SIKAT II’s solar panels, which allow the vehicle to run exclusively on solar energy, have a total capacity of 1,200 to 1,300 watts
Students from the De La Salle University-Manila of the Philippines have unveiled an upgraded version of their solar car – SIKAT II.
SIKAT II’s solar panels, which allow the vehicle to run exclusively on solar energy, have a total capacity of 1,200 to 1,300 watts, requiring around the same amount of power to run at speeds of 80 kilometers per hour on a flat terrain.
With the Philippines still young when it comes to the solar industry, parts for the solar car were either designed and fabricated by the team or were imported from different countries.
The team behind the solar car had to design and produce parts such as telemetry, transceiver, lighting, and control boards, as well as the main switchboards, while other parts such as the lithium-ion batteries, solar trackers, and high efficiency three-phase motor and controller had to come from countries such as Japan, Australia, and Switzerland.
Karlo L. Matriano, part of SIKAT II’s wiring development team and an Electronics and Communications Engineering student at D.L.S.U., pointed out that SIKAT II is more than just an improvement from its predecessor SIKAT.
“It is an upgrade within the original body that can possible match that of a new solar car. The new telemetry system doubled, and now is capable of interfacing complete data from the solar panel array, instrumentation and control such as cruise control speed, accelerator input, breaking and the like, down to the battery condition and feed it to an escort car and the driver. In addition, it can also feed it to any Android phone for data logging,” Mr. Matriano told EcoSeed.
“As for durability and reliability, SIKAT II also improved due to the application of a new wiring design and implementation that is subjected to the scrutiny and check of leading automobile manufacturer engineers. Along with the improvements of the mechanical team in new wheel bearing and aerodynamic alterations, SIKAT II I believe is quite far in comparison to its former self,” he added.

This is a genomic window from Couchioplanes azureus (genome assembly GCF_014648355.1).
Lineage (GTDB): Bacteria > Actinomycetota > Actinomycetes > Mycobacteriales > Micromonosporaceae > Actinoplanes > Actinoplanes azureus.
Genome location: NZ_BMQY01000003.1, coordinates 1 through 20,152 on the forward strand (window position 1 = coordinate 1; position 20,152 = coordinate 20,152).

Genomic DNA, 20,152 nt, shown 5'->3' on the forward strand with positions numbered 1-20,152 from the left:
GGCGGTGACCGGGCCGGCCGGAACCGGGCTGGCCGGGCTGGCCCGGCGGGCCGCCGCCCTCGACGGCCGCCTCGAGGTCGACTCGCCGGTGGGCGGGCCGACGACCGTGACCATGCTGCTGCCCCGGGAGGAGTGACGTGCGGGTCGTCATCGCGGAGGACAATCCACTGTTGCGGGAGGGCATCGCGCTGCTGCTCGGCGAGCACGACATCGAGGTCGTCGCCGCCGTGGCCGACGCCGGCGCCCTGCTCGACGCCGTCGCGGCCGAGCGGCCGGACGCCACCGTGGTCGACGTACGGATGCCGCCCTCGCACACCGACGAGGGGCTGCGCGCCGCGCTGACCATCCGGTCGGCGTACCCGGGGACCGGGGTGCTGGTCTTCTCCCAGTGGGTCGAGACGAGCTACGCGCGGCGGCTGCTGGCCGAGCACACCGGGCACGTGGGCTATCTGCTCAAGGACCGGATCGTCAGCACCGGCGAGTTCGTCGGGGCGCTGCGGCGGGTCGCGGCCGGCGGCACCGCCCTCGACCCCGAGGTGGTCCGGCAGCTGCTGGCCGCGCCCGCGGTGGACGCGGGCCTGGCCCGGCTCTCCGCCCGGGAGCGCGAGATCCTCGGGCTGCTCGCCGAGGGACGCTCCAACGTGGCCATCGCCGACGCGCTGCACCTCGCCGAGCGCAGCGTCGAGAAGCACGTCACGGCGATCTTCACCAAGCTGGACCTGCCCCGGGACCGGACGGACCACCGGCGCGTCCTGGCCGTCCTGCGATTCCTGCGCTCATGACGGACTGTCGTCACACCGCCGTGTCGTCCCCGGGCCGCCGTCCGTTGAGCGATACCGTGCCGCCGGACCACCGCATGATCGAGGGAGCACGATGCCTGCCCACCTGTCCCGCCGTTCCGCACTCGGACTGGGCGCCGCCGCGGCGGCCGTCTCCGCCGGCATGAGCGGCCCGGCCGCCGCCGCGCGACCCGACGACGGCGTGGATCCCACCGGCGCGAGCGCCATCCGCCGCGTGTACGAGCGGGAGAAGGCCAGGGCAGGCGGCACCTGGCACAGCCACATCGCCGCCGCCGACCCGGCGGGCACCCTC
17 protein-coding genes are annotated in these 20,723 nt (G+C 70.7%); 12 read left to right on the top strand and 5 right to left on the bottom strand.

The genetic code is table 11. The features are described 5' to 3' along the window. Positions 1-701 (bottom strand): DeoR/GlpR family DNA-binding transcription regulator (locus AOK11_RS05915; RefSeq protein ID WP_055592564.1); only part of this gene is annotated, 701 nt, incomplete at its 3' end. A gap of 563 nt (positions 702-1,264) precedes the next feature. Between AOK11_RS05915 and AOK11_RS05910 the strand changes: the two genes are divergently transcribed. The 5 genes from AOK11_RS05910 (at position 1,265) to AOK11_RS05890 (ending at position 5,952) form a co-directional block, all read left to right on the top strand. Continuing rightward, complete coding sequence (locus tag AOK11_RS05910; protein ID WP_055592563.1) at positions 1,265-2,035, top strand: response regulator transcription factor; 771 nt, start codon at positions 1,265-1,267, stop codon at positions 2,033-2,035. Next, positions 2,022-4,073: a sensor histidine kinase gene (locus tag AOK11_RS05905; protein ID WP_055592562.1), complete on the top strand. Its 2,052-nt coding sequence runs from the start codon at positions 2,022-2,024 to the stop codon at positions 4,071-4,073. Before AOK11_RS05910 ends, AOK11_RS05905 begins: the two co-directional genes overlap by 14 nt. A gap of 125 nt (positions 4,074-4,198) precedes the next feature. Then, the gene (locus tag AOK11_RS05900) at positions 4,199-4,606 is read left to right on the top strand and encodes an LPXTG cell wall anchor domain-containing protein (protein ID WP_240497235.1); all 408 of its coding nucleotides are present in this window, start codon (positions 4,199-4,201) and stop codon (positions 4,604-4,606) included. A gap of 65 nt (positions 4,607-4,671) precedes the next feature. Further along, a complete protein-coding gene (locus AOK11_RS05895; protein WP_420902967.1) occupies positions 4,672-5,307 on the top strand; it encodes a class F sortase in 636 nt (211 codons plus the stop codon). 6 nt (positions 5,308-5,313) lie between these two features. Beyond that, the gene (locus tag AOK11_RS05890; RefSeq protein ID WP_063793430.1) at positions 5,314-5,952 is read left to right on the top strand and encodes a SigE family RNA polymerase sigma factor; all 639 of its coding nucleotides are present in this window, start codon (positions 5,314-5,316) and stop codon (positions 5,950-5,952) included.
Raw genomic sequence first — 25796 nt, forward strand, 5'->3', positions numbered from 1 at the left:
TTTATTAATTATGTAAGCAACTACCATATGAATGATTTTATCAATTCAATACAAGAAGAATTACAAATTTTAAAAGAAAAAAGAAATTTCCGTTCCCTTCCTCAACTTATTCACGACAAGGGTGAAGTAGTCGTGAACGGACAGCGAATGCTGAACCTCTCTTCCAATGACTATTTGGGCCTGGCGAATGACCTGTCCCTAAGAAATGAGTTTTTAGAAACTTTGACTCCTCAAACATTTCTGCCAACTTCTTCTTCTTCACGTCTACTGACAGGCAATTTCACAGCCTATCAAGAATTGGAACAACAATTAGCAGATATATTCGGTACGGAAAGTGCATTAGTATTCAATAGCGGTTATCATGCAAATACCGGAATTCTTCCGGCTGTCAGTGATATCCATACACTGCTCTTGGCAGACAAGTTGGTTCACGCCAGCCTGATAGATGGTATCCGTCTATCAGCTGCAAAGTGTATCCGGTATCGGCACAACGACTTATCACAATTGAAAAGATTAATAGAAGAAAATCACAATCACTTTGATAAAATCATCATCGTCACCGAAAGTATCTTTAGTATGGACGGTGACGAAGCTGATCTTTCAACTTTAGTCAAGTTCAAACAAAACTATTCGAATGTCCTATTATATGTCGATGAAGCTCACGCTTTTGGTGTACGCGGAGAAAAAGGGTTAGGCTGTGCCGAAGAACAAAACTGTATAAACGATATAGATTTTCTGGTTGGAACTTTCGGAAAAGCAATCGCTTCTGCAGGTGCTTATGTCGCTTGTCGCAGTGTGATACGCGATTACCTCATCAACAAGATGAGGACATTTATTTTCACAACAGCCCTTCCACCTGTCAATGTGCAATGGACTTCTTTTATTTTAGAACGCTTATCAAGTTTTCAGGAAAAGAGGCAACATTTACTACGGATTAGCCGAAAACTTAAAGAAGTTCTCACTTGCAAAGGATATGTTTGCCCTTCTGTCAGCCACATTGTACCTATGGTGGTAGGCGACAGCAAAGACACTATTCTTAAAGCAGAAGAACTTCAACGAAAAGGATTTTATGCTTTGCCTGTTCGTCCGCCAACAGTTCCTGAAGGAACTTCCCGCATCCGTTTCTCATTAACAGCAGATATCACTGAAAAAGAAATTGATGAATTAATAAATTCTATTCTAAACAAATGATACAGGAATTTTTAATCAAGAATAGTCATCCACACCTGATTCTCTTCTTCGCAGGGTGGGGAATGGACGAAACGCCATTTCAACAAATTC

The solar car was unveiled at the exhibition “Green Philippines 2013” just this August 15.
SIKAT II in competitive racing
The students plan to enter SIKAT II to the World Solar Challenge of 2013, a bi-annual event wherein solar cars compete against one another in a race that spans 3,000 kilometers – from Darwin to Adelaide, Australia.
“The main purpose of this race is to show the capacity of the Filipinos in solar technology as well as gain the interest of the solar energy manufacturers in the Philippines,” Mr. Matriano, also in charge of the wiring and auxiliary electronics for the race team, told EcoSeed.
If the efforts of the Philippine team at the W.S.C. bear fruit, the 2015 W.S.C. will be their next target, particularly for the solar car’s development team.
“We plan to continue developing solar cars using new technology within the resources available to us. We hope to join the World Solar Challenge again in 2015. More importantly, we seek to maximize the learning’s obtained from developing all previous solar cars by designing a more competitive solar car in the years to come,” explained the solar car’s Project and Team Manager for D.L.S.U.-Manila Richard Li.
“If all goes well during this W.S.C. 2013 for SIKAT II, we might be expecting a new solar car with four wheel pretty much like that of a regular car design in 2015 to join the W.S.C.,” he noted.
SIKAT II is the third generation of the solar car and builds upon the innovations of its predecessors, SINAG and SIKAT. SINAG, the first solar car project and the very first Philippine-made solar car, started its construction in 2007. It was then entered into the Sharp World Solar Challenge of 2007 where it finished 11th out of around 30 participants from all over the world.
In 2009, SIKAT was launched. It was toured all over the Philippines with the objective of increasing awareness and interest for solar energy.